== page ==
[clug] Re: cfdisk

Rodney Peters rodneyp at pcug.org.au
Wed Jun 27 12:49:36 GMT 2007


The "subtle" way is called hacking.  Partitions on large disks are allocated 
in increments of about 7.8 MB.  So guess the size in MB then change units 
display to sectors.  If the number of sectors in the "new" partition does not 
match that of the lost partition then "delete" the "new" partition and try 
again with an amended number of MB.

cfdisk & parted may define "MB" differently.  Try to use what was originally 
used to partition the disk.


 On Wednesday 27 June 2007 22:00:31 linux-request at lists.samba.org wrote:
> Stephen,
> Thank you for your note.  The scanning procedure for a lost partition gives
> the results in sectors.  AFAICS, the cfdisk can display partition sizes in
> MBytes, sectors or cylinders. However, when a new partition is specified,
> its size can only be specified in MBytes.
> Perhaps there is some "subtle" way to change the units for partition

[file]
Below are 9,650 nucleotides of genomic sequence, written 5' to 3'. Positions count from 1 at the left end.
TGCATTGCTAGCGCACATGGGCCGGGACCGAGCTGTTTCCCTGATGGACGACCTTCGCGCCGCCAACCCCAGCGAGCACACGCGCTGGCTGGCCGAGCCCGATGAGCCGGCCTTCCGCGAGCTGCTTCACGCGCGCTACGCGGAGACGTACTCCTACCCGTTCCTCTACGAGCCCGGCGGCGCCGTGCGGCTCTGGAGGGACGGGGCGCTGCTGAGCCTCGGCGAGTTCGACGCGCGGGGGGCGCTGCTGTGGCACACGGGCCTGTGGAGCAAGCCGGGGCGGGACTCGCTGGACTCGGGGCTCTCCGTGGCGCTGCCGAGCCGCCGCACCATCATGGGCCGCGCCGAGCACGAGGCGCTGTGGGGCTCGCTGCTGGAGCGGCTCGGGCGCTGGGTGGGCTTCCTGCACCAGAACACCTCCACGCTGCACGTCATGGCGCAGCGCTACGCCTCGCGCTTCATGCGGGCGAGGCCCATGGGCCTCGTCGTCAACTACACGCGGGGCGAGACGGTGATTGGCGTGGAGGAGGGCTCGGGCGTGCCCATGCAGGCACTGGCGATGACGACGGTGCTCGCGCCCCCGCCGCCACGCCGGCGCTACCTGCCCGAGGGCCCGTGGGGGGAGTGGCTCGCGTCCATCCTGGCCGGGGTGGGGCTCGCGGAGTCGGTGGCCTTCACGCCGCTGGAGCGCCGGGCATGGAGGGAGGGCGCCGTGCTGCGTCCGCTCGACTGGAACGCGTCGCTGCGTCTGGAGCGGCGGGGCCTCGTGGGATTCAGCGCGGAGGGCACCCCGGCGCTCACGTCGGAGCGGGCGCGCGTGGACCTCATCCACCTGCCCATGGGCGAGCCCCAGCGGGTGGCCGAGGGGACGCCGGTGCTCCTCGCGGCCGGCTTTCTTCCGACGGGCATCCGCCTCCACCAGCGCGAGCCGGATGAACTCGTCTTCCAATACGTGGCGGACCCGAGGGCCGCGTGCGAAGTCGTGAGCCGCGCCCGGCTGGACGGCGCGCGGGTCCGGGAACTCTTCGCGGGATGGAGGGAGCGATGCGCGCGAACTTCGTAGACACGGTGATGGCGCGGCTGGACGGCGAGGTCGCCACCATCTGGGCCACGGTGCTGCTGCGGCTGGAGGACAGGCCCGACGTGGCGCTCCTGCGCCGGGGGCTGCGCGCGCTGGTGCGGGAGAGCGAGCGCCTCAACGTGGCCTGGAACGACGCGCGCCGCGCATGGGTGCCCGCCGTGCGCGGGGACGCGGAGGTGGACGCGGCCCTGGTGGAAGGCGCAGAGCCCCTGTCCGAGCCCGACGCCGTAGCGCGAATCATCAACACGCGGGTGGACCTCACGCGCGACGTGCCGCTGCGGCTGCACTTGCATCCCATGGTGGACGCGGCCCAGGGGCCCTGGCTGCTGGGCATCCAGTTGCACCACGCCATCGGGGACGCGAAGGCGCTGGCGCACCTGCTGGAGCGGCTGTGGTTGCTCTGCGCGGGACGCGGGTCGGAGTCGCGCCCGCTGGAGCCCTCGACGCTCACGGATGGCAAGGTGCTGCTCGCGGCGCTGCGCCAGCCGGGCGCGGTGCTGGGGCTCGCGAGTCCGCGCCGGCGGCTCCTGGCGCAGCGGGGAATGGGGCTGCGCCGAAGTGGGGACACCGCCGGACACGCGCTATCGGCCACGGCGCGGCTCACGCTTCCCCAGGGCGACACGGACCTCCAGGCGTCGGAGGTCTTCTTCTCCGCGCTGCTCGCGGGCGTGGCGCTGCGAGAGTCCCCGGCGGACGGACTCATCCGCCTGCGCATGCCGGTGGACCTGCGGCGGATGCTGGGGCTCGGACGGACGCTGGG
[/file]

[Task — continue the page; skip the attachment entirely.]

> specification, but I have not found it.
> Thanks again,
> Al.
> On Wednesday 27 June 2007 20:04, Stephen Rothwell wrote:
> > On Wed, 27 Jun 2007 19:18:13 +1000 Algis Kabaila <akabaila at pcug.org.au>
> wrote:
> > > I have "succeeded" in  causing serious software damage to my 250 GB
> > > drive and need to restore partitions, if possible. Unfortunately,
> > > cfdisk as well as parted require partition sizes in MBytes.  So the
> > > relation of the no of sectors and size in bytes is not just a sporting
> > > exercise.
> >
> > In cfdisk, you can change the units that things are specified in.
> --
> Algis Kabaila (Dr)
> http://akabaila.pcug.org.au/StructuralAnalysis/
>   End of encapsulated message

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